Suppose we pass up this golden opportunity? How long will it be before APEC once meets again in Beijing? By then it will no longer be an opportunity for Ma and Xi. Taiwan's political situation may change at any moment. We must use the Ma Xi meeting to reduce obstacles to cross-Strait relations. The political situation on Taiwan is volatile. Cross-Strait relations could swiftly degenerate. Who knows when they could be straightened out?
Ma Ying-jeou has stated publicly that "for his part, he is certainly willing to attend." The APEC meeting inevitably raises the possibility of a Ma-Xi meeting. The ball is now in Beijing's court. As the saying goes, "Reject heaven's blessing, suffer heaven's wrath." We have been presented with a golden opportunity. If Beijing casually allows it to slip between its fingers, will it not be rejecting heaven's blessing and inviting heaven's wrath?
Cross-Strait relations have long alternated between "theory first" and "practice first." The annual APEC meeting in Beijing is a conference of economic entities. Theoretically it falls within the "one China framework." A Ma-Xi meeting at APEC in Beijing would be theory put into practice. It would be a case of theory and practice complementing each other. On the one hand, theory would be given a practical basis. On the other hand, practice would promote advances in theory. What reason do the Beijing authorities have to dither over a Ma-Xi meeting at APEC?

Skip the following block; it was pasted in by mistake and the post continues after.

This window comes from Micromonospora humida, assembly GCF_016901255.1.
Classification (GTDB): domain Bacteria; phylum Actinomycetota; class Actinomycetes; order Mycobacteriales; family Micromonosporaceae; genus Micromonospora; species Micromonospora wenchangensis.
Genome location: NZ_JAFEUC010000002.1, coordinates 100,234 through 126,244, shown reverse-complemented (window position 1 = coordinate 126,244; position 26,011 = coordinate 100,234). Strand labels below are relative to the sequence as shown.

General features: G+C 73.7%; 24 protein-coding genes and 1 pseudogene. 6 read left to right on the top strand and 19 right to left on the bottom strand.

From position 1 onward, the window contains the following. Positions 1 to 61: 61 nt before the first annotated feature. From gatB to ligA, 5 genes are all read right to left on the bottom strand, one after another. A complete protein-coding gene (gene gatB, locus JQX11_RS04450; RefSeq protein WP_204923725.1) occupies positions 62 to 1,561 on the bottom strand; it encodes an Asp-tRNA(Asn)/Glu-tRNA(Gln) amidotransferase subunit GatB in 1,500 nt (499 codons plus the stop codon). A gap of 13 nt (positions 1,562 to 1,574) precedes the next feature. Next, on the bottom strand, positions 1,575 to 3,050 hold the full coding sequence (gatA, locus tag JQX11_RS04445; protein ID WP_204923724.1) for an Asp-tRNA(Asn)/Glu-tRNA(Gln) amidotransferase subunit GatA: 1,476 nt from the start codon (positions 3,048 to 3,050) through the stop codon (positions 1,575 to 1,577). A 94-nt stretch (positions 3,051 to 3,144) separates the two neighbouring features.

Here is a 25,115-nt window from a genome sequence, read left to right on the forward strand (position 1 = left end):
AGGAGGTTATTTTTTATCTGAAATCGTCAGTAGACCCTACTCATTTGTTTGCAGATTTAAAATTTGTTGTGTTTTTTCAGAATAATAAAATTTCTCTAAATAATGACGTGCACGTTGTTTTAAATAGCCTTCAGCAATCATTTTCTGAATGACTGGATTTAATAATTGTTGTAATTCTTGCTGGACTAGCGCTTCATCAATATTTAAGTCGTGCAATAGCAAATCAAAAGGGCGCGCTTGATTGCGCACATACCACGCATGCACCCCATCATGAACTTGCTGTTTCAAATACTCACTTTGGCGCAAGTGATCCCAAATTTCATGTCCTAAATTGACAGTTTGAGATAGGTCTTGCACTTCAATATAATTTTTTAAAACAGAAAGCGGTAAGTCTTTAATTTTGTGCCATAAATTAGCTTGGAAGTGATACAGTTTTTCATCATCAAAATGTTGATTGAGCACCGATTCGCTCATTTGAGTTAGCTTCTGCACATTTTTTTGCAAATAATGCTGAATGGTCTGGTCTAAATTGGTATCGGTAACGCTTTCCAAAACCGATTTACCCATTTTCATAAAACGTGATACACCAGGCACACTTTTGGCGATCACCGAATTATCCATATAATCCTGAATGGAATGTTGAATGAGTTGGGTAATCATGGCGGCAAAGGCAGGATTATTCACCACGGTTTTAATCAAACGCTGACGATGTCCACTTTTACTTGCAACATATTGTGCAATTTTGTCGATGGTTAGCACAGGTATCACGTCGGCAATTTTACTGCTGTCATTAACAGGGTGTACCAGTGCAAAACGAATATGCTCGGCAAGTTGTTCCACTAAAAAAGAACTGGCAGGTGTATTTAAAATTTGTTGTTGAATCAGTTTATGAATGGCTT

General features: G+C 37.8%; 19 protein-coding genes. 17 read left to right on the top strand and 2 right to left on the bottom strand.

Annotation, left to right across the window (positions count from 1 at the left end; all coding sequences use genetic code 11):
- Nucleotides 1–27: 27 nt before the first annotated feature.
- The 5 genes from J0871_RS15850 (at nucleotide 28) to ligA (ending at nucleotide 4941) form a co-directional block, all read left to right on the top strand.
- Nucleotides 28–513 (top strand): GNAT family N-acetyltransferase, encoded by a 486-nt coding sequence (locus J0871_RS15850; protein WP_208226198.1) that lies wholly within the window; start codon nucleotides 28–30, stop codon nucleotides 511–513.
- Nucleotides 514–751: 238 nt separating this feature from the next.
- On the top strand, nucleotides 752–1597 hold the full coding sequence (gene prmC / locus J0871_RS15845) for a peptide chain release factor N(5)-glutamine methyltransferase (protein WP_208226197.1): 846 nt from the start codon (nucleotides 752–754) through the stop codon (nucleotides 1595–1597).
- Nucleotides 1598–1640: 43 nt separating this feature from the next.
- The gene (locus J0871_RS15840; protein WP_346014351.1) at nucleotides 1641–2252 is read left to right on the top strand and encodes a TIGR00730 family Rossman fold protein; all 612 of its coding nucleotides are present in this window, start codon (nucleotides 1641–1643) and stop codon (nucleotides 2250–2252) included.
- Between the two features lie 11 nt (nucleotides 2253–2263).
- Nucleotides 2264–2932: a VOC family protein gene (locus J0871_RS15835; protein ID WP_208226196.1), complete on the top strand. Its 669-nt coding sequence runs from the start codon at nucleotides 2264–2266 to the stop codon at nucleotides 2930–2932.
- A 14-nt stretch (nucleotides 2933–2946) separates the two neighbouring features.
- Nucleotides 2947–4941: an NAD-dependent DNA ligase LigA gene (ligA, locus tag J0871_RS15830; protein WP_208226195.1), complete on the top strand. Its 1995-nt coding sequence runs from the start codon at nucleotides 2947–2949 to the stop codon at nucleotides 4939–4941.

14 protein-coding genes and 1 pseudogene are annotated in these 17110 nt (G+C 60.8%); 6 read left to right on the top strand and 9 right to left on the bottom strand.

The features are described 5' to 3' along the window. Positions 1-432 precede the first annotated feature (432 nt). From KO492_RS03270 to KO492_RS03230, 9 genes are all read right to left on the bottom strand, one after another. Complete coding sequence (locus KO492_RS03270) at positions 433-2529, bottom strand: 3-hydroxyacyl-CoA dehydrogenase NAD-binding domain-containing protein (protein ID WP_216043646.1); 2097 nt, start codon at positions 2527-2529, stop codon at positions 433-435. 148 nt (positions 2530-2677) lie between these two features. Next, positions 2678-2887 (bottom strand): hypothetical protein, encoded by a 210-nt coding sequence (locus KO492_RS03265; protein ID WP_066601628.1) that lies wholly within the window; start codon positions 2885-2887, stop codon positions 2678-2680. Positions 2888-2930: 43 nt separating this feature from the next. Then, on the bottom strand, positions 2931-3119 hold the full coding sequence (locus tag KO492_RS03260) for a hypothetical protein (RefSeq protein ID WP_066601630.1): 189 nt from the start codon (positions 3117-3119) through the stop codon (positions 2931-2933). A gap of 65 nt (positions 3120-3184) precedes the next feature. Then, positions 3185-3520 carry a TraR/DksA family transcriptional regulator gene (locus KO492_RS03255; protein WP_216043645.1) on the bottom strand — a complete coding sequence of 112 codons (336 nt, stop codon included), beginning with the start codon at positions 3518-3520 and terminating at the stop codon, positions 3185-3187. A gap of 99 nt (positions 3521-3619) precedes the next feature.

A Beijing think-tank says a Ma-Xi meeting depends on cross-Strait political trust. This was an insightful comment. More precisely, a Ma-Xi meeting at APEC would be a new achievement that would boost cross-Strait political trust. Recent developments such as the cross-Strait diplomatic truce, WHA, ICAO, and Wang Yu-chi and Zhang Zhijun referring to each other by their official titles both reflect and promote cross-Strait trust. A Ma-Xi meeting would advance cross-Strait mutual trust past a point of no return. The two sides can no longer afford the consequences of a rupture in mutual trust. Only a willingness to fling open the doors can raise cross-Strait relations to new heights.
One may look and see ten thousand mountains standing in one's way. Or one look and see only a sheet of paper. Ma Ying-jeou must overcome daunting domestic obstacles. Yet he openly expressed his willingness to take part in a Ma-Xi meeting at APEC. He must in fact cross ten thousand mountains. By contrast, Beijing has vastly more resources and enjoys vastly more favorable conditions. For Beijing, the only barrier it must penetrate is a sheet of paper. If Ma Ying-jeou says yes, but Beijing says no, would that be just?
"Reject heaven's blessings, suffer heaven's wrath." Beijing must not cavalierly say not to a Ma-Xi meeting.
2013.12.27 03:25 am